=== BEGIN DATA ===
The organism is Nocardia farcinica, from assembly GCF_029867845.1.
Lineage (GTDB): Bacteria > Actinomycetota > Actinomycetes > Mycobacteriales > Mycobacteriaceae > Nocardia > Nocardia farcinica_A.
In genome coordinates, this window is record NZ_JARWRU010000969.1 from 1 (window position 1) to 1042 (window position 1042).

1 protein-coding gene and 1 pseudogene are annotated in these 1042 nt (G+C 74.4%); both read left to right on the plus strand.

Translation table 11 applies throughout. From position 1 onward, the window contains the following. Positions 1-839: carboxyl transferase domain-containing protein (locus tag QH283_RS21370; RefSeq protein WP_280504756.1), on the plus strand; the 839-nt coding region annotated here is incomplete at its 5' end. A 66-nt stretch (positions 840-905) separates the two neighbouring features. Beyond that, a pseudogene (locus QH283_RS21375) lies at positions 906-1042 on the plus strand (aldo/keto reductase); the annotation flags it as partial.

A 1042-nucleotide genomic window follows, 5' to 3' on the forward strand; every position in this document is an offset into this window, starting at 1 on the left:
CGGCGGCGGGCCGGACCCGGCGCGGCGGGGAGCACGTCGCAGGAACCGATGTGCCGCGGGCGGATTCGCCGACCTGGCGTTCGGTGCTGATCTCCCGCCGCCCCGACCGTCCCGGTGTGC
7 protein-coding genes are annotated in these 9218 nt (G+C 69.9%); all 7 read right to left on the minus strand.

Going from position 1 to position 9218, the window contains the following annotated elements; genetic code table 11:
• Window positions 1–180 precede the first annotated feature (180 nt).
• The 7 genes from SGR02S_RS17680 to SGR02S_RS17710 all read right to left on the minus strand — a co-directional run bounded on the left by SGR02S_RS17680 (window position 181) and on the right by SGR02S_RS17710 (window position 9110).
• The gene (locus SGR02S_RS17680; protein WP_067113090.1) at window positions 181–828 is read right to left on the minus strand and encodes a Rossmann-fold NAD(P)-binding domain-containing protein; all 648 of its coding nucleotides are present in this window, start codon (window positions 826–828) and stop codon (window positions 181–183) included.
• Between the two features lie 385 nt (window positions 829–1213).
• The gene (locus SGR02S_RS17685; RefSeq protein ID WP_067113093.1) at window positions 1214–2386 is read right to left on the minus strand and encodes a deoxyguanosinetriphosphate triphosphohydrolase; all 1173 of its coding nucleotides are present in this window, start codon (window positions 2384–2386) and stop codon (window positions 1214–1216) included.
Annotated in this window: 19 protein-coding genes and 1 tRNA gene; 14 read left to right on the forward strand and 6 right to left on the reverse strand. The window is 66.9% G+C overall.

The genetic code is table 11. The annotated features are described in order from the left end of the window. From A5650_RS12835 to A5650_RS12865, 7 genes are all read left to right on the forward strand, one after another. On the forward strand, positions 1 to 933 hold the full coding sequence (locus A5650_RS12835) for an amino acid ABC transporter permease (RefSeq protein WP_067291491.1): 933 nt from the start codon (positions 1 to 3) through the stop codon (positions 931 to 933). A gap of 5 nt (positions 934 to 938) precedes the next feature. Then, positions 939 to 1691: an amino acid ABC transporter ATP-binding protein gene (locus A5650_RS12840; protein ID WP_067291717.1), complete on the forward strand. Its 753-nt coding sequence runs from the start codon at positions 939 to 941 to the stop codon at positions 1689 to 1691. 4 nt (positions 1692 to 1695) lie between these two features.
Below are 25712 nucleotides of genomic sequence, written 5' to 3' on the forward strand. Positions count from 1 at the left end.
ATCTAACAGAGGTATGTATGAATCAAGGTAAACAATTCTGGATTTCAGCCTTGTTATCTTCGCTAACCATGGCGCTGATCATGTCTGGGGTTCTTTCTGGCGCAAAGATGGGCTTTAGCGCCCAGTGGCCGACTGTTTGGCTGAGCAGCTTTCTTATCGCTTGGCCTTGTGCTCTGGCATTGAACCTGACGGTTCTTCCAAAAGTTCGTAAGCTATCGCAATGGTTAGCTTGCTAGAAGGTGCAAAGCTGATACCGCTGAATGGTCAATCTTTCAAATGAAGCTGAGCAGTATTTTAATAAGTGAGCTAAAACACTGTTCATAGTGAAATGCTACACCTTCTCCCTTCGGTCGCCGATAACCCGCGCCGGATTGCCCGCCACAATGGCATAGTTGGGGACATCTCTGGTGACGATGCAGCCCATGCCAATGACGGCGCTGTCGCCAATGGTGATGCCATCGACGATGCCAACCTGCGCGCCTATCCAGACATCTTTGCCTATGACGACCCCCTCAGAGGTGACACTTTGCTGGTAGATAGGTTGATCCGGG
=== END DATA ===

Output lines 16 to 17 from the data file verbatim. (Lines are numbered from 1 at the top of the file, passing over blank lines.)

The genetic code is table 11. The annotated features are described in order from the left end of the window. From A5650_RS12835 to A5650_RS12865, 7 genes are all read left to right on the forward strand, one after another. On the forward strand, positions 1 to 933 hold the full coding sequence (locus A5650_RS12835) for an amino acid ABC transporter permease (RefSeq protein WP_067291491.1): 933 nt from the start codon (positions 1 to 3) through the stop codon (positions 931 to 933). A gap of 5 nt (positions 934 to 938) precedes the next feature. Then, positions 939 to 1691: an amino acid ABC transporter ATP-binding protein gene (locus A5650_RS12840; protein ID WP_067291717.1), complete on the forward strand. Its 753-nt coding sequence runs from the start codon at positions 939 to 941 to the stop codon at positions 1689 to 1691. 4 nt (positions 1692 to 1695) lie between these two features.
Below are 25712 nucleotides of genomic sequence, written 5' to 3' on the forward strand. Positions count from 1 at the left end.